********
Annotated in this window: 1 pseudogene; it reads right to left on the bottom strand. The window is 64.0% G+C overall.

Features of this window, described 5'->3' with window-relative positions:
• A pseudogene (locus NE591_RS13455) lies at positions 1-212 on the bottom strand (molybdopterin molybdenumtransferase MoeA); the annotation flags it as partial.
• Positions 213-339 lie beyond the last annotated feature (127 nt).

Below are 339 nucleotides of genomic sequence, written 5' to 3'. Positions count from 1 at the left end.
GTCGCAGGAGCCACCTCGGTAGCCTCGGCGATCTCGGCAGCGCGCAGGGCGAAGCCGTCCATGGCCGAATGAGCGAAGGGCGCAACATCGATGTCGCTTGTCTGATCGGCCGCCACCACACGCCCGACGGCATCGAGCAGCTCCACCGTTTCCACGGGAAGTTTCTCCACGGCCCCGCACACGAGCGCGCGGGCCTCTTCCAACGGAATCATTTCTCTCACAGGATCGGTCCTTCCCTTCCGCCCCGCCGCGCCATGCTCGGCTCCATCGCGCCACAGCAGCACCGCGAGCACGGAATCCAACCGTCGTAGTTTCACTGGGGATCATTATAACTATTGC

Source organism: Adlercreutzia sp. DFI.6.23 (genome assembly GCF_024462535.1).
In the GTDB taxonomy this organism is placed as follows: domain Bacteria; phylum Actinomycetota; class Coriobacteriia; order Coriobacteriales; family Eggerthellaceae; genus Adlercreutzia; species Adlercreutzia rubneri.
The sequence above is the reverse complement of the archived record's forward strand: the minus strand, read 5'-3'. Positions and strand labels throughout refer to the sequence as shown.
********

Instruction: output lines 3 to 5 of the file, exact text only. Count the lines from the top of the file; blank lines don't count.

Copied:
• A pseudogene (locus NE591_RS13455) lies at positions 1-212 on the bottom strand (molybdopterin molybdenumtransferase MoeA); the annotation flags it as partial.
• Positions 213-339 lie beyond the last annotated feature (127 nt).

Below are 339 nucleotides of genomic sequence, written 5' to 3'. Positions count from 1 at the left end.